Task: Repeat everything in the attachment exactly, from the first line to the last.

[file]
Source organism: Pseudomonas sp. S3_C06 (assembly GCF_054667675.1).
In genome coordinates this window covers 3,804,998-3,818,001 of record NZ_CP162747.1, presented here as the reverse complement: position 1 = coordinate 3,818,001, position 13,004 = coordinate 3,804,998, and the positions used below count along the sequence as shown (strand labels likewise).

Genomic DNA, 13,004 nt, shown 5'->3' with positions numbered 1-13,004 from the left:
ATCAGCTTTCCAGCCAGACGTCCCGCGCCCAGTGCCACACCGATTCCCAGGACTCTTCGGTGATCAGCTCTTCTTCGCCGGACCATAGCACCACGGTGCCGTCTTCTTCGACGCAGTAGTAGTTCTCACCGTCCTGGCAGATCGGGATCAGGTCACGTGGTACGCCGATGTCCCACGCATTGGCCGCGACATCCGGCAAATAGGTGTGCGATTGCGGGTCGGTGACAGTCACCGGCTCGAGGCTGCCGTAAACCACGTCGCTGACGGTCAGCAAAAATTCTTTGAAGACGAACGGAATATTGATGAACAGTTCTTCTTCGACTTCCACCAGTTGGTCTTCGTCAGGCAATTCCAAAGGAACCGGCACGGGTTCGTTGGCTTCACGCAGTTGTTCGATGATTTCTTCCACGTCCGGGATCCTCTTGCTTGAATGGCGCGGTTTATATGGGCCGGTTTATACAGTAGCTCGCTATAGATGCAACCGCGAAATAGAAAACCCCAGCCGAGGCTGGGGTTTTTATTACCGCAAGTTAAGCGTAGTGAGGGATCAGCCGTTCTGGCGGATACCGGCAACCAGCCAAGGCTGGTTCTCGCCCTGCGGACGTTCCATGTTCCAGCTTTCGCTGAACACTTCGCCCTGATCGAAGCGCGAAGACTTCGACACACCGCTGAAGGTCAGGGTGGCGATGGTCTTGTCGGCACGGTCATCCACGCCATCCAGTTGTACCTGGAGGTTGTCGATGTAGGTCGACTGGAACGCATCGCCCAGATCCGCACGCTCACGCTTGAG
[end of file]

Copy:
Source organism: Pseudomonas sp. S3_C06 (assembly GCF_054667675.1).
In genome coordinates this window covers 3,804,998-3,818,001 of record NZ_CP162747.1, presented here as the reverse complement: position 1 = coordinate 3,818,001, position 13,004 = coordinate 3,804,998, and the positions used below count along the sequence as shown (strand labels likewise).

Genomic DNA, 13,004 nt, shown 5'->3' with positions numbered 1-13,004 from the left:
ATCAGCTTTCCAGCCAGACGTCCCGCGCCCAGTGCCACACCGATTCCCAGGACTCTTCGGTGATCAGCTCTTCTTCGCCGGACCATAGCACCACGGTGCCGTCTTCTTCGACGCAGTAGTAGTTCTCACCGTCCTGGCAGATCGGGATCAGGTCACGTGGTACGCCGATGTCCCACGCATTGGCCGCGACATCCGGCAAATAGGTGTGCGATTGCGGGTCGGTGACAGTCACCGGCTCGAGGCTGCCGTAAACCACGTCGCTGACGGTCAGCAAAAATTCTTTGAAGACGAACGGAATATTGATGAACAGTTCTTCTTCGACTTCCACCAGTTGGTCTTCGTCAGGCAATTCCAAAGGAACCGGCACGGGTTCGTTGGCTTCACGCAGTTGTTCGATGATTTCTTCCACGTCCGGGATCCTCTTGCTTGAATGGCGCGGTTTATATGGGCCGGTTTATACAGTAGCTCGCTATAGATGCAACCGCGAAATAGAAAACCCCAGCCGAGGCTGGGGTTTTTATTACCGCAAGTTAAGCGTAGTGAGGGATCAGCCGTTCTGGCGGATACCGGCAACCAGCCAAGGCTGGTTCTCGCCCTGCGGACGTTCCATGTTCCAGCTTTCGCTGAACACTTCGCCCTGATCGAAGCGCGAAGACTTCGACACACCGCTGAAGGTCAGGGTGGCGATGGTCTTGTCGGCACGGTCATCCACGCCATCCAGTTGTACCTGGAGGTTGTCGATGTAGGTCGACTGGAACGCATCGCCCAGATCCGCACGCTCACGCTTGAG